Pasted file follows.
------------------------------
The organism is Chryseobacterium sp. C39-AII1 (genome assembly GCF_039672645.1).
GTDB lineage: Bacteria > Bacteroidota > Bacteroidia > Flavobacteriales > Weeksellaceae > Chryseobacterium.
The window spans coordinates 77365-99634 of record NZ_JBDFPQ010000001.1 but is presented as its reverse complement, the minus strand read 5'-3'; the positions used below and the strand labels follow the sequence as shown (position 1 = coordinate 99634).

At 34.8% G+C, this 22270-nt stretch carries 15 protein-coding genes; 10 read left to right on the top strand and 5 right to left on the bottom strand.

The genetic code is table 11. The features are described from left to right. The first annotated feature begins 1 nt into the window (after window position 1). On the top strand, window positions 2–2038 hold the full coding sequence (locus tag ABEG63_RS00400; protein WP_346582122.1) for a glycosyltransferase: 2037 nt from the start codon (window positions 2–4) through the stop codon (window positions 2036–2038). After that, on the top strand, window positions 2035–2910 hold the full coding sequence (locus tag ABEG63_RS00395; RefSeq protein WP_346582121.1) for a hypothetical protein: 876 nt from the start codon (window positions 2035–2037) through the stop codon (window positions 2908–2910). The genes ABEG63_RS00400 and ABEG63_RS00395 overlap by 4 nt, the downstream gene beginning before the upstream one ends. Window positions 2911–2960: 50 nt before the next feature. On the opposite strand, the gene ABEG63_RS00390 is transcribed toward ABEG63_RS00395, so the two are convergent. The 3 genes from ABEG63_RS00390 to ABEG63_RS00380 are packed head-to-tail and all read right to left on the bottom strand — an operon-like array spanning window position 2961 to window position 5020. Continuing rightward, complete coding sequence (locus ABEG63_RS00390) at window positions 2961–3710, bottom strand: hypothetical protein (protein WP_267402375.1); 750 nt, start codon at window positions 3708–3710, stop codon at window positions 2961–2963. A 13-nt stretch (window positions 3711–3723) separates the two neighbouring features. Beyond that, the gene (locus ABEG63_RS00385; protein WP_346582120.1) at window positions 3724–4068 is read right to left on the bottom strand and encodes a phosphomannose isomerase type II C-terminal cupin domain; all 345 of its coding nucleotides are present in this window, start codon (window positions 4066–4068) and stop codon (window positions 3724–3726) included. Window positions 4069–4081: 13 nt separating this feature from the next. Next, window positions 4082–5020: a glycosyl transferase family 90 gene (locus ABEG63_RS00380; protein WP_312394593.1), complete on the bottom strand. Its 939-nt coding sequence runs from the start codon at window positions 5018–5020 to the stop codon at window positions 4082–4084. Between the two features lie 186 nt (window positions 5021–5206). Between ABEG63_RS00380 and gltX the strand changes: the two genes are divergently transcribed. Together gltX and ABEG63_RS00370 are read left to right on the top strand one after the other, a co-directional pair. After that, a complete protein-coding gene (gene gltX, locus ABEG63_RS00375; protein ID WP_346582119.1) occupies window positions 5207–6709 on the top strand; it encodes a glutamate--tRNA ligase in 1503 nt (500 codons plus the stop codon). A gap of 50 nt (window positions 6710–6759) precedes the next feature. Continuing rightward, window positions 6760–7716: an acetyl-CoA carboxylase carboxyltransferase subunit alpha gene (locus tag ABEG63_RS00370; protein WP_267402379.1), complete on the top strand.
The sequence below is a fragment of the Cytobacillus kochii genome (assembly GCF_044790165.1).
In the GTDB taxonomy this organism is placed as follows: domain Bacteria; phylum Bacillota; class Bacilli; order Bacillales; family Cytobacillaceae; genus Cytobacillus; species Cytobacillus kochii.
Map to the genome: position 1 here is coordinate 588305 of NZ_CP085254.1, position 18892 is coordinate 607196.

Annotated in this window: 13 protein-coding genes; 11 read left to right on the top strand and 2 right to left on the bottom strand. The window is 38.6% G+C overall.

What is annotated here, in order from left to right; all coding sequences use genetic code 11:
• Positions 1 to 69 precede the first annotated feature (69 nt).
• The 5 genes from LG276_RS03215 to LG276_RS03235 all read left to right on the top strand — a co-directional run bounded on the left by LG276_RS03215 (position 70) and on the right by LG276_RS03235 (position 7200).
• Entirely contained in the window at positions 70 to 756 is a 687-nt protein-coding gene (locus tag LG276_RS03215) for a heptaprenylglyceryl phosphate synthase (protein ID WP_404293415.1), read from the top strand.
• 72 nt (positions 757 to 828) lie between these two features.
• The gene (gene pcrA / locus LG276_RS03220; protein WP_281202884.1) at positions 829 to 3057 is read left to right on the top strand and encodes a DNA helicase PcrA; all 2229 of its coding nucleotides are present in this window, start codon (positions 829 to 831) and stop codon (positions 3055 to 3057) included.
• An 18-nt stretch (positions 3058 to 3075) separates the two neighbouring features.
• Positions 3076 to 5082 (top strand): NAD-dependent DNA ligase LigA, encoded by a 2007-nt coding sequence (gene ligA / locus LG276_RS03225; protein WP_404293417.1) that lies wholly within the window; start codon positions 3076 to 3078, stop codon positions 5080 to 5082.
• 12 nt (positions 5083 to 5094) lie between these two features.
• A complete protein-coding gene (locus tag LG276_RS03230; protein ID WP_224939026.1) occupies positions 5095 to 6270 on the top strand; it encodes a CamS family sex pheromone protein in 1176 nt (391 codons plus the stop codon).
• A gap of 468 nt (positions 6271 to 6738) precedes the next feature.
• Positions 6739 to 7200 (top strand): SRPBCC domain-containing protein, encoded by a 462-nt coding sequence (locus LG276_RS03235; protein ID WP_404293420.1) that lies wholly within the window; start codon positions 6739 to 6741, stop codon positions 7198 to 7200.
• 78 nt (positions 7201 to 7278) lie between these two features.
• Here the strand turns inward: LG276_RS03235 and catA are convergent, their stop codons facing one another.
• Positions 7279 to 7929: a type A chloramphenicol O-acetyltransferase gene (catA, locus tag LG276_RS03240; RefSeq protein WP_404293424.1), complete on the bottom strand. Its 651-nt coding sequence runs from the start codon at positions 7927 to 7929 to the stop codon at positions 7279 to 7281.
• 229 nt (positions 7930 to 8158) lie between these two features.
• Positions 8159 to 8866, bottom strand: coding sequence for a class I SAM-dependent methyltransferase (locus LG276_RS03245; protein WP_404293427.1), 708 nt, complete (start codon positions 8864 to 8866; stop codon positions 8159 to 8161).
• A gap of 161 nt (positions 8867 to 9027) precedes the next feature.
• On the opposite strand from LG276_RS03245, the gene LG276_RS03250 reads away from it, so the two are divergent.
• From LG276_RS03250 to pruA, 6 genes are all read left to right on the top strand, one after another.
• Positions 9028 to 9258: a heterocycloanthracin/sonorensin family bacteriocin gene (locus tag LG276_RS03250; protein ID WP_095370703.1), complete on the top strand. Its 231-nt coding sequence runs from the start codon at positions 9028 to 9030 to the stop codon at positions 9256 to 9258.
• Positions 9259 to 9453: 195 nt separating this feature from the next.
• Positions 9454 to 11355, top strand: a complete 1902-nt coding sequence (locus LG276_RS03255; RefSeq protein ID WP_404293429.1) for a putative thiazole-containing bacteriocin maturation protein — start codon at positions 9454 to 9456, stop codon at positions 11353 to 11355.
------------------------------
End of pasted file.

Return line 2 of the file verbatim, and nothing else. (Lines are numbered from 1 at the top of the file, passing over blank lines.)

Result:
GTDB lineage: Bacteria > Bacteroidota > Bacteroidia > Flavobacteriales > Weeksellaceae > Chryseobacterium.